19. The ‘eating every 3 hours’ thing is a total furphy. And not just because it is a pain in the arse having to find food that often! One of the most striking things I noticed in France, where fat people are few and far between, is they don’t snack. Don’t even have a word for it (other than ‘le snacking’). They don’t walk around eating in public either – they sit down, eat a real meal (probably with a fair bit of fat) and then wait til their next meal. Works a charm for them!

  20. Great post Steve. 

    Cholesterol is used in so many vital physiological processes.  Sex hormone production, first line of defense against things like cancer, and as a fat transport mechanism (the mystery behind HDL and LDL).  
    HDL takes fat out of your bloodstream and stores it in your liver.  LDL takes fat out of your liver, and puts it back in your bloodstream.  There is no good or bad, simply your body doing what it can to adapt to the demands placed on it.  LDL is viewed as bad b/c too much fat in the bloodstream increases the viscosity (and blood pressure).  But this is a necessary process in order to transport the fat to be used as fuel.  If you are eating properly and getting daily movement, the “good and bad” cholesterol will never be a problem.

    Read more @

  21. Think of your body’s fight-or-flight survival mechanism.  If you are doing cardio, and just hanging out in your target heart rate, your did not push your body to the point it needs to adapt and get stronger.  Maybe you got more efficient at running at your target HR, but not stronger.  You need to truly push your body’s limits – so your body thinks your survival was at stake – to get great results (ie, sprinting, high intensity weight training).  Consider it this way:
    Scenario – you are walking through the jungle, a tiger jumps out at you, and you immediately go into flight.  Once you run for your life, your body innately knows that it almost failed you and the consequence would have been death.  It now adapts and gets stronger for the next time.

  22. Enjoyed this, Steve.  Stick to your guns.  My husband has been a personal trainer and licensed physical therapist assistant for two dozen years, and the constant research he has to do to maintain his qualifications supports all the anti-CW positions you take here.

    Random note, re: “paleo” diet and “heart healthy whole grains” – IMO (not so expert but pretty well educated, I’m a certified personal trainer too) the only healthy whole grains are the ones we can eat without a lot of processing.  Barley, oats, and brown/black/red/purple rice, and raw corn.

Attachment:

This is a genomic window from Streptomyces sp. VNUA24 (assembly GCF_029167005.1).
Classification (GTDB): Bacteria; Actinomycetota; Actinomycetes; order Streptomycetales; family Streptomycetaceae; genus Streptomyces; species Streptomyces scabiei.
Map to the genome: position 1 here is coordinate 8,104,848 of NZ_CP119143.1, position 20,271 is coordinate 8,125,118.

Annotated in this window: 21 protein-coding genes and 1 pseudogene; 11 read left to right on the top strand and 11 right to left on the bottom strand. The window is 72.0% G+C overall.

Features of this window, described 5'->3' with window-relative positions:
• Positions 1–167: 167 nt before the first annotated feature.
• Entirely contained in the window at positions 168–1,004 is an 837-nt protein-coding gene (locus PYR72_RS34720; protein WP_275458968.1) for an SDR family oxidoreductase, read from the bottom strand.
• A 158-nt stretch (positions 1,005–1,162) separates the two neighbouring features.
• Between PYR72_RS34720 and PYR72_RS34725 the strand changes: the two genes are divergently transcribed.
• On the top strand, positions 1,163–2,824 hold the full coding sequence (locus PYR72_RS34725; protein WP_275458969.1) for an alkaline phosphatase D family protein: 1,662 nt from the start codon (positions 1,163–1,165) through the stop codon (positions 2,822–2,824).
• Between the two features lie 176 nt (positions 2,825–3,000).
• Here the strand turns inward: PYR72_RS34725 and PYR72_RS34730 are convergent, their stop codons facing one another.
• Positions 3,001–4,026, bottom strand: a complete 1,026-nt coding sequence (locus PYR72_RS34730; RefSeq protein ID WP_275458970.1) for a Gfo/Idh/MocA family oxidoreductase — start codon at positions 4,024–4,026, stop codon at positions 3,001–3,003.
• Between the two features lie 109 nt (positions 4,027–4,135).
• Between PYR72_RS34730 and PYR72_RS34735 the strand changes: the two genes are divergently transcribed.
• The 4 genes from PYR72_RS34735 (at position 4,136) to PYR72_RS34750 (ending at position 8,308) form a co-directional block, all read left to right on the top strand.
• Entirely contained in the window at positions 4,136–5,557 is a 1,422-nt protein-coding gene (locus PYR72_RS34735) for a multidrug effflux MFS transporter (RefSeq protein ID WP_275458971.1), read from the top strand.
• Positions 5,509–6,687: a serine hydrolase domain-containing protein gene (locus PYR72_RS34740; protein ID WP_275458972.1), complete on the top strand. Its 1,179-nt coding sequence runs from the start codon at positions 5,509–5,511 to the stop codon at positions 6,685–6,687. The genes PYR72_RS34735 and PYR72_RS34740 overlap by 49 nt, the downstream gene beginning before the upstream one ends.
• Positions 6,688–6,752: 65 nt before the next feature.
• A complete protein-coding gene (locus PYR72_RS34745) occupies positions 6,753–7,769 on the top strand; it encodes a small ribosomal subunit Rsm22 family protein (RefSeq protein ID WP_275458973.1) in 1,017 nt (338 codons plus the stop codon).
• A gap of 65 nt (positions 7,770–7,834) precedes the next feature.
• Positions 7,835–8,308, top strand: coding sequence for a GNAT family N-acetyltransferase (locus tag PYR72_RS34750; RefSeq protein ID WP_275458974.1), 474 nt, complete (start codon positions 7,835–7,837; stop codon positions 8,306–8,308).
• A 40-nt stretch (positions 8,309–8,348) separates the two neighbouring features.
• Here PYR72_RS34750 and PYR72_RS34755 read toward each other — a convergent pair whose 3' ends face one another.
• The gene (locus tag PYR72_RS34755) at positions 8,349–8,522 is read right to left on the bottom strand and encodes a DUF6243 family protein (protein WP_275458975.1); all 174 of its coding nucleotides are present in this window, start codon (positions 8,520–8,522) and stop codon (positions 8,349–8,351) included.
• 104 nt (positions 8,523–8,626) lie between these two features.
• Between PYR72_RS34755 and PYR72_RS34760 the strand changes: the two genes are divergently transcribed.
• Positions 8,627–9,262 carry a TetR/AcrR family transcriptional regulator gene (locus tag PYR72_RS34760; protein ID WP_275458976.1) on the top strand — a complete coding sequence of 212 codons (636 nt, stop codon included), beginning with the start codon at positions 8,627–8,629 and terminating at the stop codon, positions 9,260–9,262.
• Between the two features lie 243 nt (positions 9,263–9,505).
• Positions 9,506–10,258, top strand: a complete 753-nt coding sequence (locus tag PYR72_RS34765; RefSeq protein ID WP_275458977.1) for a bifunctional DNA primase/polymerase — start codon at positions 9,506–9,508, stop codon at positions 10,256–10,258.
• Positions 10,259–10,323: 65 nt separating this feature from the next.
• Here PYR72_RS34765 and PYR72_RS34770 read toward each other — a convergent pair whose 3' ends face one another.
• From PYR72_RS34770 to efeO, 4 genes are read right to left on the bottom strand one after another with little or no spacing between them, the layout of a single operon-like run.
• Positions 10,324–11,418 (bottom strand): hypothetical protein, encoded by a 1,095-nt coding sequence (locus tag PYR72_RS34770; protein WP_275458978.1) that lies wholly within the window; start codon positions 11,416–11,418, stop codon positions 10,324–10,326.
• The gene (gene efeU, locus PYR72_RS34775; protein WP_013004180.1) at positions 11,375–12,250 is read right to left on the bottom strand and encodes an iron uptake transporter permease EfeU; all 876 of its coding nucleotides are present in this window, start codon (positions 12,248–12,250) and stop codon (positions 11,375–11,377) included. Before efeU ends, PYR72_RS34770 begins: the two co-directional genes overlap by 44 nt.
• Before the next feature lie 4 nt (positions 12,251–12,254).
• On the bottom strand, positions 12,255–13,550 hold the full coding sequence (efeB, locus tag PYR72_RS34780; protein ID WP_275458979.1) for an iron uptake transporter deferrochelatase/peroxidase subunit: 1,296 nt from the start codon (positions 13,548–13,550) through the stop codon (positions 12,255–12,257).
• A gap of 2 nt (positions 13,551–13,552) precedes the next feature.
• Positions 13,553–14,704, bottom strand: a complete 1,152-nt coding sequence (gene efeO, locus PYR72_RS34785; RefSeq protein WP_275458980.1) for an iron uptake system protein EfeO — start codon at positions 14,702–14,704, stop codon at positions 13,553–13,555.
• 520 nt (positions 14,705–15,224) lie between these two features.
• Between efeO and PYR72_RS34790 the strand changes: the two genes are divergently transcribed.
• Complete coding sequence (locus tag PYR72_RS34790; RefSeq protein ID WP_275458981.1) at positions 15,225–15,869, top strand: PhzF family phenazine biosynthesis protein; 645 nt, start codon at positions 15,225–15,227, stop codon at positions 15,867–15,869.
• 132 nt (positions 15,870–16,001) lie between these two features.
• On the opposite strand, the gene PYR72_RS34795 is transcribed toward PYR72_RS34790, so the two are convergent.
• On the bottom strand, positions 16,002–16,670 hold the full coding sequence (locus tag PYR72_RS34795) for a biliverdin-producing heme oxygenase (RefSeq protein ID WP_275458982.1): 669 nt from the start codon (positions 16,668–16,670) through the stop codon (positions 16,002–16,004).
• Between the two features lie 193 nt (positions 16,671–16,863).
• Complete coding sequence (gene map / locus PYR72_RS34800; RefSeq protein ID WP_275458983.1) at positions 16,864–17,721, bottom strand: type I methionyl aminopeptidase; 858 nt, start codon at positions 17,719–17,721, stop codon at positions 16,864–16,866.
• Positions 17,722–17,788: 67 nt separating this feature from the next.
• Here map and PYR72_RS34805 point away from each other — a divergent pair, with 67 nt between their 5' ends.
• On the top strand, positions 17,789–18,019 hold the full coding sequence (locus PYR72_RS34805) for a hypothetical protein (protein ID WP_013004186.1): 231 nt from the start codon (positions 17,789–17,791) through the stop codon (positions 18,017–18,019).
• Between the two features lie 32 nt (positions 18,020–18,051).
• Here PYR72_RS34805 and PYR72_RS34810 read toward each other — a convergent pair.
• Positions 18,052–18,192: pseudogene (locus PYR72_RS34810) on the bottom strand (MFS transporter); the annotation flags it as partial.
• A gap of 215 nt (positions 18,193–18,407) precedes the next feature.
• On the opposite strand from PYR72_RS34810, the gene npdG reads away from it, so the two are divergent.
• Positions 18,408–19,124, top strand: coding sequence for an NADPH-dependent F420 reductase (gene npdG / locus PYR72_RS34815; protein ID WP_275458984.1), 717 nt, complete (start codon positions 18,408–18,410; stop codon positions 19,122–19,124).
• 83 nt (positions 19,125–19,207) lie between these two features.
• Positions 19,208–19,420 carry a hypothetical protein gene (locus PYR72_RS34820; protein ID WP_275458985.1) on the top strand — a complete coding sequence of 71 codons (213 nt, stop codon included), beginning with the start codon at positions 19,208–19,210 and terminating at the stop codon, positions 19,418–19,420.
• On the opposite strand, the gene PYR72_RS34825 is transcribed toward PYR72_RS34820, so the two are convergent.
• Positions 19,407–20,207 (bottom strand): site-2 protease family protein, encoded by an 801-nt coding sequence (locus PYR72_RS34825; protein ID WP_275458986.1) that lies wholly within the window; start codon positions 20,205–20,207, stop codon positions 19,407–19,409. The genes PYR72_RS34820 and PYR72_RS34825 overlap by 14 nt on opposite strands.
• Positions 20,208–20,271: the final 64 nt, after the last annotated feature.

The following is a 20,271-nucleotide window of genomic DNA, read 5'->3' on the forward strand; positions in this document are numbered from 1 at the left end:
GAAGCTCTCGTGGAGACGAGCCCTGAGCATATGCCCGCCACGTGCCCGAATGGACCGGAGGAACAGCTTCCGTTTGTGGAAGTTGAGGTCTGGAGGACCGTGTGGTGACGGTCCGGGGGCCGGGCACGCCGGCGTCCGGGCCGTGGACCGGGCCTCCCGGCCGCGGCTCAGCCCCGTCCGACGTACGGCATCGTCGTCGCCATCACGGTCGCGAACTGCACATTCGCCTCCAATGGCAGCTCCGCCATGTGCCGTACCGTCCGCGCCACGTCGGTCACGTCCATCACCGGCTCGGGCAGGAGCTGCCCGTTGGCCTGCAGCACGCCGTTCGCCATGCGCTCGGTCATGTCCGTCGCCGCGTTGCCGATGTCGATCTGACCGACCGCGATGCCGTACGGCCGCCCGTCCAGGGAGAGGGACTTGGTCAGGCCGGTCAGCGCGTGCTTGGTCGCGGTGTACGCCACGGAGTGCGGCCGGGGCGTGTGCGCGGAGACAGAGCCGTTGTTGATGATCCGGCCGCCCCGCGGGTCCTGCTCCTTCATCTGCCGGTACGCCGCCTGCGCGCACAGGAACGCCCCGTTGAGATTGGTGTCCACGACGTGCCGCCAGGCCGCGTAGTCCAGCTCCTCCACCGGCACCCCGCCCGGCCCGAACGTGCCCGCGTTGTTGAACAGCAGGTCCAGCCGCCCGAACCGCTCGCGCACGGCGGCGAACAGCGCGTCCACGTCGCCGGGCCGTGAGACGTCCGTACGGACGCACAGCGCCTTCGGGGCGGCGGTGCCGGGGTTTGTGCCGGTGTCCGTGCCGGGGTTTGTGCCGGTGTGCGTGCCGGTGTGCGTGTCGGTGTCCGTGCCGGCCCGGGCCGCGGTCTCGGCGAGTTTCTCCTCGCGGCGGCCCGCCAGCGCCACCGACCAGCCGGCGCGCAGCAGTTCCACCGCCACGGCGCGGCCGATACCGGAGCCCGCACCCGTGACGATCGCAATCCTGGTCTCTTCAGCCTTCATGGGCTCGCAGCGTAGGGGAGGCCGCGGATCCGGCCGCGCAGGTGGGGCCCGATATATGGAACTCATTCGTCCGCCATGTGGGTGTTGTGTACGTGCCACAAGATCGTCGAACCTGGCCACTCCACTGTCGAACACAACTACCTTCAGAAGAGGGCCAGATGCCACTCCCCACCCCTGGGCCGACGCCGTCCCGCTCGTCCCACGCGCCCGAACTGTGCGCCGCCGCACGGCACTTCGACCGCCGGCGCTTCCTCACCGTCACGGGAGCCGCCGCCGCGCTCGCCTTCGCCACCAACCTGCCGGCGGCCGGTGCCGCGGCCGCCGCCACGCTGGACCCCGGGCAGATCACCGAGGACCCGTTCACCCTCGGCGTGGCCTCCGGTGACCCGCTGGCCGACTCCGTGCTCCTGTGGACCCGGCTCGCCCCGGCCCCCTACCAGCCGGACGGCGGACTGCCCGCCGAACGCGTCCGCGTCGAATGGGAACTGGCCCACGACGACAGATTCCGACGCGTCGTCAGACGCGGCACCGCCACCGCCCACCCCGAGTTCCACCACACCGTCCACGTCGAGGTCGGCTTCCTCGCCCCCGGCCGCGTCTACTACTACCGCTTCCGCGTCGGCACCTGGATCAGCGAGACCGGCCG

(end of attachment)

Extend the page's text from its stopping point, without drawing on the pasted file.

The fact that humans can’t really eat wheat in its natural state tells me we probably should try to minimize it.  I still love bread as much as the next person, but I’m conscious every time I eat it that it’s one of the least healthy things I consume.

    Anyway, there was someone up there who asked about the HHWG question, and I’d say that if something has to be made into flour to produce the product you’re eating, it’s not really heart healthy.  Notably, the term “heart healthy whole grain” is liberally applied to highly-processed foods.  It does not occur in the produce section.

  23. Reading this with a nice glass of Cabernet.  Someone once told me that red wine was good for you.  I’m praying that  “CW” is not wrong about wine!

  24. Also, paleo and traditional foods emphasizes grass-fed and pasture raised meat sources, which are much healthier than their CAFO raised counterparts.

  25. I believe this is what he’s saying… The paleo diet is grains-free (so no bread, pasta, rice, quinoa, corn (which I recently found out is a grain, not a vegetable), etc.). Carbs on the paleo diet come from things like fruits and vegetables. I generally try to eat something like a sweet potato or banana with the first meal after a workout to replenish carbs used during the workout.

    For me, the hardest step was getting over my habit of eating so many carbs. How much I ate was ridiculous.

    Well, that, and realizing CW (and the food pyramid) tells us to eat carbs, but we really don’t need them. Eliminating these carbs will lower your triglycerides and the small LDL in your cholestrol blood work.

  26. Not sure I agree with your approach of ‘Seriously, stop it’ ..  Some of the things you list like having 6 snacks/meals a day do work for some people.. I have lost 71 lbs in under 7 months via eating healthy, cardio and 6 meals/snacks a day. Maybe I could have lost 90 lbs in 7 months by following your direction, but I am happy with what has worked for me.

  27. Yeah, like I said, it takes while to get into all the information presented in the videos. I don’t really expect anyone to watch it, but I felt like I should post it anyway.

    I know that you recommend people do their own research and decide what’s best for them, but it can be really hard to sift through all the misinformation and “buy my books to follow the REAL BlahBlah Diet”. When I first joined NF last summer I didn’t really care if people were stuffing their faces with nothing but meat, but now that I’m friends with so many people on the forums it’s hard not to worry about them.

    Take care!

  28.  Hey Chelsea!

    I guess we’ll agree to disagree on what’s “misinformation” – I don’t advocate people “stuffing their faces with nothing but meat” as my last comment explained; it’s moderate meat consumption (from grass fed, organic, free range sources if possible) combined with a huge amount of vegetable and fruit intake…

    In my opinion, vegans and vegetarians aren’t too far off from paleo – all three groups of people take an active approach in their fitness and diet to improve their lives, and all three groups advocate eating resource dense vegetables, fruits, and so on.  One of them happens to prefer eating meat for their protein sources.  I happen to be one of those people.